AF Association
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Sleeping problem

Hello to everyone. Maybe some of you have the same issue as I do. A year ago I've had an ablation and since then I can't sleep on sides, only on my back.

On left side my heart is going to palpitations immediately and on the right side I develope tachycardia. All my AF episodes started during my sleep on my rigth side. Now is my question. How to sleep??? I am very tired to be on my back for the whole nigth. So, from approximately 2am every nigth I can't sleep. Maybe someone have the same? How do you deal with this? Please advise.

Thank you

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I actually go into Afib on back, or either side so sleep propped up by many pillows in a sitting position. It works to a certain extent, but certainly not ideal.....many sleepless nights as well. I almost dread going to bed as I know that I won't have a comfortable night.

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Hi Snoopyjackson. I dread going to bed too-stay up late because I don't sleep as well, long, or comfortably as I used to. Fortunately, I'm retired and am able to make up sleep with daytime naps. Not ideal esp when I have a busy day but it helps me not feel so sleep-deprived, BTW I have sleep apnea and use a C-PAP machine. I use it ALL the time-even for short naps so I can get the best sleep possible. Hope this helps. I feel bad for those of you still working as naps are the best solution for me.

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Hi Snoopy Jackson, Just a thought. Have you been checked for sleep apnea? irina1975

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Hi Kristina012, I had an AV node ablation and pacemaker insertion in Nov 2016. By and large I am very happy with the results and the fact that I had it. I don't know why you are having these sx. What does your doctor say? The only 'positional' problem I have had does occur at night. I sleep most comfortably on my sides-going back and forth from side to side. But since the surgery, sleeping on my left side has become uncomfortable after a short time. When I feel like this I turn back onto myright. I mentioned this to my surgeon and he said it could be because my pacemaker and it'slead get inthe way and sleeping on my left puts extra pressure on them. It's not a major problem-rather just turn over. Still glad I had the surgery. Don't know if myinfo helps but maybe is food for thought. Hope you find answers and solution soon. irina1975. Excuse typos-not my strong point!

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Have you tried sleeping flat out on your stomach?

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Hi, jennydog. Yes, I tried sleeping flat out on my stomach. The result is I can't breathe (

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I always sleep on my stomach, with head on one or other side. If neck flexibility is an issue the an arm up should sort this out. Appreciate that stomach sleeping is easier for those of the male persuasion!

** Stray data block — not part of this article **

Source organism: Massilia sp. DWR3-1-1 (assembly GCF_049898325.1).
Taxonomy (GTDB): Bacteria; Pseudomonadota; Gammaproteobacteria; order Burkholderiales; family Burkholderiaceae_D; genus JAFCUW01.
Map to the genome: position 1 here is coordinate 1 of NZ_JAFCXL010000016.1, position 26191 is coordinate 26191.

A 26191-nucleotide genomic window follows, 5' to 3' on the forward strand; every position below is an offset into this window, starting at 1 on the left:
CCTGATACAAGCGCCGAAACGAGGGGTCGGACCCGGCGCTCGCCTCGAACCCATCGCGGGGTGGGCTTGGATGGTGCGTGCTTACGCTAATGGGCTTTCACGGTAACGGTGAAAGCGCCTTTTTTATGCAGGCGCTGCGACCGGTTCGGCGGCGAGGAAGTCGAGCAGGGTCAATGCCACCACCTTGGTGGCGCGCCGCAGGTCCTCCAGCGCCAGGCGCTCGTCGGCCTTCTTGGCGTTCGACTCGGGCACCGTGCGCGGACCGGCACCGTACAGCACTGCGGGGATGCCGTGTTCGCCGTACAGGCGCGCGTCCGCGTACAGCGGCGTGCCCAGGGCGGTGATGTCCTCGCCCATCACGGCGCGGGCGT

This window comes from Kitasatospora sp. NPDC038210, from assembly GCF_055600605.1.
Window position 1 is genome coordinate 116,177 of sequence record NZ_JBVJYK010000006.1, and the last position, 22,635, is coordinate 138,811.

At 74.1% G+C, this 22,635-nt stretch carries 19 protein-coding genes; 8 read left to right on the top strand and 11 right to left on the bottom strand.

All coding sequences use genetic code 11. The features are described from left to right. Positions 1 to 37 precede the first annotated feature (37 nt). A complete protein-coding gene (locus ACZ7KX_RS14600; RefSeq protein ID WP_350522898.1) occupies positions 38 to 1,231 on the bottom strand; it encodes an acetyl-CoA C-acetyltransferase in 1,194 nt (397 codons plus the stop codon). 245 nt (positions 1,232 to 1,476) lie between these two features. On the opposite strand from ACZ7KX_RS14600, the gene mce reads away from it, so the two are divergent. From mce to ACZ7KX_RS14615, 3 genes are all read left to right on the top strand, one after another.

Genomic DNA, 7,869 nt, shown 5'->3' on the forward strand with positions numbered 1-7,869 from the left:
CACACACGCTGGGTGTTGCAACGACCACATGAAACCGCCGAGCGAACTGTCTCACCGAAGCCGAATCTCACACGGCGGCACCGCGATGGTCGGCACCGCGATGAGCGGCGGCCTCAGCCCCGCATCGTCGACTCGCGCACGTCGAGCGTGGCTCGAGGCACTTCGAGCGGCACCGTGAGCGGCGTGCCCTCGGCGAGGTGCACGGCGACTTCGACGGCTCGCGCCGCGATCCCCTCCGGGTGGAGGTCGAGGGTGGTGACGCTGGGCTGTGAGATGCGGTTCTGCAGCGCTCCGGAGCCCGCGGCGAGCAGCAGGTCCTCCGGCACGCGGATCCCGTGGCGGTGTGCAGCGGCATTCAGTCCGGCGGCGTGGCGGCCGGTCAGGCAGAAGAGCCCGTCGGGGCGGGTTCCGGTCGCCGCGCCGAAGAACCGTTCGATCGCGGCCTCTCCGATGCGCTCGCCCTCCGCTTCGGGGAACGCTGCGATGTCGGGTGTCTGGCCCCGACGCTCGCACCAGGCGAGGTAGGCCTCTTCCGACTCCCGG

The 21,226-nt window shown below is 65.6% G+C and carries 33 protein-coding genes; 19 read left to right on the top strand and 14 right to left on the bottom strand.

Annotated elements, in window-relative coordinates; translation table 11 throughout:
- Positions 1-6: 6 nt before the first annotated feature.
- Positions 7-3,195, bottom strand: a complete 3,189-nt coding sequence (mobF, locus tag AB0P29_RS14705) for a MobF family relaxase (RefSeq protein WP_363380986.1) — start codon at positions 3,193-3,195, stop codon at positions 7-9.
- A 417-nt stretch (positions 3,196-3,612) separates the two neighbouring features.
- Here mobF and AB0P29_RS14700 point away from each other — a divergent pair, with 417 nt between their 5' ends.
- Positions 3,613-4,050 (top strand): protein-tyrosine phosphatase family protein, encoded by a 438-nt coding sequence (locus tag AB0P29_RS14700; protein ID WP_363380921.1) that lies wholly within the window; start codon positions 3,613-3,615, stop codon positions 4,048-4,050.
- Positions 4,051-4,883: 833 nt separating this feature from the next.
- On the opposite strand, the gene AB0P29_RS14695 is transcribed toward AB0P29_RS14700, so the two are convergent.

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Hi, I've not slept on my left side for two years. If I'm not in AF I sleep in bed. Either on my right side but half sitting up, or on my back, and always with four pillows. If I try less than four pillows I often go into tachycardia or AF in the early hours. But if I sleep on my side with so many pillows it causes a stiff neck and sciatica as my spine is curved in that position.

So I bought a lovely recliner chair, it's very comfy and I can sleep quite well in it now I'm used to it. The leg part goes horizontal and the back is adjustable from flat to upright. When I'm already in AF in the evening I sleep downstairs in it with a duvet; I can listen to Classic FM or put the tv on if I can't get off to sleep, and I don't stress about it now.

My husband is used to it now, he often asks whether I'm going to be sleeping in bed or in the chair!

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Have you discussed this with your doctor/EP? Do they consider the ablation successful - or do you need further treatment of some kind? (No need to answer, but I think I would be actively seeking answers from them)

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I have difficulty sleeping on my left side (where I have a pacemaker) but it is because I feel my heart and it seems to be jumping out of my body! I have to sleep on my right side, sometimes I lie flat on my stomach (I am a slim lady so can manage that!). Apart from this, I suffer from insomnia, still not sorted (10 years now). After having read the latest about how lack of sleep (8 hours is the preferred amount at night), affects your body including the heart and brain functioning (article in The Sunday Times Magazine last Sunday), I am amazed I am still alive as I only get about 3 hours maximum, and not until the morning hours! I don't know why doctors don't see how important sleep is, concerning our heart condition(s)! Sleeping pills are not what I want, and when given some by my GP, they made me sleep walk and open kitchen cupboards and make a mess in my kitchen with oatmeal poured into my sugar bowl, etc - and I have no recollection of doing that - very scary indeed. I stopped taking pills after that one night, which was just before my ablation in July - my GP felt I needed to sleep before that event!

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